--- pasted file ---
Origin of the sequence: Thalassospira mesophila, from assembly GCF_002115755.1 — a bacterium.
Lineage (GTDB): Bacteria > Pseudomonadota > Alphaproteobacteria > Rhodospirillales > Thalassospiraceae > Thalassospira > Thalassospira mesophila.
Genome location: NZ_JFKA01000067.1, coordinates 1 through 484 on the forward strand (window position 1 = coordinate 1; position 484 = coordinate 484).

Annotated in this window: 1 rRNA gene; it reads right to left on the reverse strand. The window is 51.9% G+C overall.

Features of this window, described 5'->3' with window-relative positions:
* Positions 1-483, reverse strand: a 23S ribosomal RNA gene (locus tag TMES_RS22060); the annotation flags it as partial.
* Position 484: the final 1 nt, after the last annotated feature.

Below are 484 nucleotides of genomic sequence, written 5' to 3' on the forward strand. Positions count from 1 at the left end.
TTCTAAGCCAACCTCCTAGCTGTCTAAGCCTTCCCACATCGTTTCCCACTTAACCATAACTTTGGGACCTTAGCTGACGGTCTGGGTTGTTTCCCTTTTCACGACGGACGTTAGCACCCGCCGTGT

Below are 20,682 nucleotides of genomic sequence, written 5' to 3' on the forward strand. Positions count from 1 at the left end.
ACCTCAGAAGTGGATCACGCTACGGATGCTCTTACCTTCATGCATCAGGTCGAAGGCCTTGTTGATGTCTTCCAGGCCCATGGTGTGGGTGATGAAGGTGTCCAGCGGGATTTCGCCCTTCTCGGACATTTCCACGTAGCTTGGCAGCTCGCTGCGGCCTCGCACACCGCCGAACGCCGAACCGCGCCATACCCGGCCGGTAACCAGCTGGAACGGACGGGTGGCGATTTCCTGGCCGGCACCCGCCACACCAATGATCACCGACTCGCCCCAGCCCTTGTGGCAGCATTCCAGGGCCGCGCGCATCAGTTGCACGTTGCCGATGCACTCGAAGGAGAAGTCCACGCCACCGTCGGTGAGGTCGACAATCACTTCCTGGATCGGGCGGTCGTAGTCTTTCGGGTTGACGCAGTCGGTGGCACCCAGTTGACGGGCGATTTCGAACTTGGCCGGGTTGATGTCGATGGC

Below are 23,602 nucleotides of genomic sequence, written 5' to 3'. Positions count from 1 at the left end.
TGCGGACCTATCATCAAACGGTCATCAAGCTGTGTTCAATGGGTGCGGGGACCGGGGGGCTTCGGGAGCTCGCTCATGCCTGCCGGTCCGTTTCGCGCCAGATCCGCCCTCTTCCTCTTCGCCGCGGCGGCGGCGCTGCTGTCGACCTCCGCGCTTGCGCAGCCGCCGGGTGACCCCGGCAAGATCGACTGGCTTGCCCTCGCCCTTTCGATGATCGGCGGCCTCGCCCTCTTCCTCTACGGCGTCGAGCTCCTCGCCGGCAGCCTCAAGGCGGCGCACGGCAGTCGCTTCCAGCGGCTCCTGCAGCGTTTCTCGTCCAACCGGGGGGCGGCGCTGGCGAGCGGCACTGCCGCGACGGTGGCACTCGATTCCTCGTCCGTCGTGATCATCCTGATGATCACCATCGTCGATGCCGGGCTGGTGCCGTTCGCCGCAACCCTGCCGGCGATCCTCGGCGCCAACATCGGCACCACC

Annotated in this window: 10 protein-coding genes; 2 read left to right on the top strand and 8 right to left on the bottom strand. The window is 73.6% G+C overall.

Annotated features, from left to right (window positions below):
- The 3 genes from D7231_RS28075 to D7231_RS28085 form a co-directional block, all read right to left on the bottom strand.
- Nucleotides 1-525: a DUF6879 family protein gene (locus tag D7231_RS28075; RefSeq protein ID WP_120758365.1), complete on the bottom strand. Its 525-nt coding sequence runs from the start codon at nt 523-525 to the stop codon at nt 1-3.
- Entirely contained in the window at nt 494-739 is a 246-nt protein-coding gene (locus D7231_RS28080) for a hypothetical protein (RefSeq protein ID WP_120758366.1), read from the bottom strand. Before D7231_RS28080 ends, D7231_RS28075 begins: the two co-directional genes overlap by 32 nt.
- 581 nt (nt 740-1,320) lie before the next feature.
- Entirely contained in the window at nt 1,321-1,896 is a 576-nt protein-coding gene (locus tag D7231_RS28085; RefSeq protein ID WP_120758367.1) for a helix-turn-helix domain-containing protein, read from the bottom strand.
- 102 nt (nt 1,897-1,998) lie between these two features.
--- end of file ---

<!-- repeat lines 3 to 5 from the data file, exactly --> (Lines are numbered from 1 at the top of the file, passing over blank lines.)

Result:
Genome location: NZ_JFKA01000067.1, coordinates 1 through 484 on the forward strand (window position 1 = coordinate 1; position 484 = coordinate 484).

Annotated in this window: 1 rRNA gene; it reads right to left on the reverse strand. The window is 51.9% G+C overall.

Features of this window, described 5'->3' with window-relative positions: